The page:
Line work focuses on the mood, rhythm and readability of your narrative and dialogue. It ensures your readers are captivated and love every minute they spend on the page with you rather than flicking to the end to find out whodunit.
Editors like me focus on the following:
> authenticity of phrasing and word choice in relation to character voice
> spelling, grammar, syntax, punctuation, hyphenation and capitalization
> dialogue expression: style, tagging and punctuation
> effectiveness of sentence-level narration
> character-trait consistency
> pace and flow: special attention to repetition and overwriting
> told versus shown prose
> cliché and awkward metaphor
> use of tenses
> layout guidance
> letter, word, line and paragraph spacing
> chapter sequencing
> standard document formatting
Need more help understanding the different levels of editing?
If you’re unfamiliar with the different levels of editing, watch this video, listen to the audio, and download the accompanying free booklet.
4. You need the work done next week
Many professional editors get booked up fast and months in advance.
I recommend you start researching who you want to work with before you’ve finished writing so you know what their availability is. That way you won’t be disappointed.
I'm usually booked nine to twelve months ahead, so unless a client cancels I won’t be available to help you next week.
Bear in mind, too, how much time the novel edit will take. Two factors are length and complexity. These are ballpark figures, but I set aside the following for the types of editing I offer:
> between 2 and 5 weeks for line editing
> between 1 week and 3 for proofreading
Developmental work might take an editor even longer depending on how much help a writer needs.
If you’re working with several editors at different stages, you’ll need to build time into the overall schedule to review their work and implement their suggestions.
Want to understand more about how fast editors work?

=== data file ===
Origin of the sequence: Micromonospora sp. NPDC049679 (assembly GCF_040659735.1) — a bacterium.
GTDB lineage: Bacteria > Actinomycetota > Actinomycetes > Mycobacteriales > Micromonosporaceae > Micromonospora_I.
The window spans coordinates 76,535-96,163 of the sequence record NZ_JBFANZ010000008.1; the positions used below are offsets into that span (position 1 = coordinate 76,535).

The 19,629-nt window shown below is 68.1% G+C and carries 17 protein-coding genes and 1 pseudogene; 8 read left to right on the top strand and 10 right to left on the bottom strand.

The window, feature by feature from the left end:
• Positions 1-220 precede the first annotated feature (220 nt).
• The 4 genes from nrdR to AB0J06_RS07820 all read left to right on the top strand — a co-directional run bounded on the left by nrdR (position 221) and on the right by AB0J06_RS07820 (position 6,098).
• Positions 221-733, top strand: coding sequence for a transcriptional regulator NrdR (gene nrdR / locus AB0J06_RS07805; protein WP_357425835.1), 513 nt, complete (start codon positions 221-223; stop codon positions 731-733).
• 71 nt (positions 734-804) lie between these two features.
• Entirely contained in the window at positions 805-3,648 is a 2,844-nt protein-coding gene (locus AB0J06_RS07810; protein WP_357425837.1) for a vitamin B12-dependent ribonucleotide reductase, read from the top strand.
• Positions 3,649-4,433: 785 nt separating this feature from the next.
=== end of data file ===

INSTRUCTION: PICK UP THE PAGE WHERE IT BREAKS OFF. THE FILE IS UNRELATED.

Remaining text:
For an overview of the factors that influence how fast an editor can work on a manuscript, listen to this episode of The Editing Podcast: How long does editing take?
5. You need a cheap editor
Every author has a budget based on what they’re prepared to pay and able to pay. Every editor has a budget based on what they want to earn and need to earn to make a living.
Sometimes there’s a good fit; sometimes there isn’t.
Many editors (me included) don’t publish prices on their websites because each project needs to be assessed on its own merits.
And so while I can’t tell you what it will cost to have your novel edited without seeing a sample, I can tell you that if it’s 80K words long, it’ll cost you way more than a couple of hundred quid.
My line-editing speed is around 1,000 words per hour depending on the complexity of the work. That's why I said above that line editing a novel can take between 2 and 5 weeks.
Now stack that up against what any working person needs to earn to feed themselves, pay their rent/mortgage, and meet their taxation and insurance responsibilities every month.
The question is this: will someone who's willing to edit 80K words for £250 invest 80 hours on the project? If their average speed is similar to mine, they'll earn £3.13 an hour. That's not sustainable, which means corners have to be cut somewhere along the line. Unless editing is just a hobby and someone else is paying the bills.
This isn't a hobby for me and I pay my share of family expenses, so if you're looking for a bargain, I'm not the right editor for you. Instead, try one of the marketplaces that specialize in freelance services at every price point.
Need more guidance on how to save money on editing?
If budget’s an issue, read about money-saving tips and tools in these two blog posts:
> 10 ways to proofread your own writing
> How much does fiction copyediting and proofreading cost?
6. You want absolute perfection
I’d love to tell you I’m perfect but, alas, I’m only human.
Most professional editors take pride in ensuring that they’re highly qualified. And even when we’ve completed our foundational training, we continue developing our skills throughout our careers.
Some of us are members of industry recognized bodies with professional codes of practice. For example, I’m an Advanced Professional Member of the Chartered Institute of Editing and Proofreading.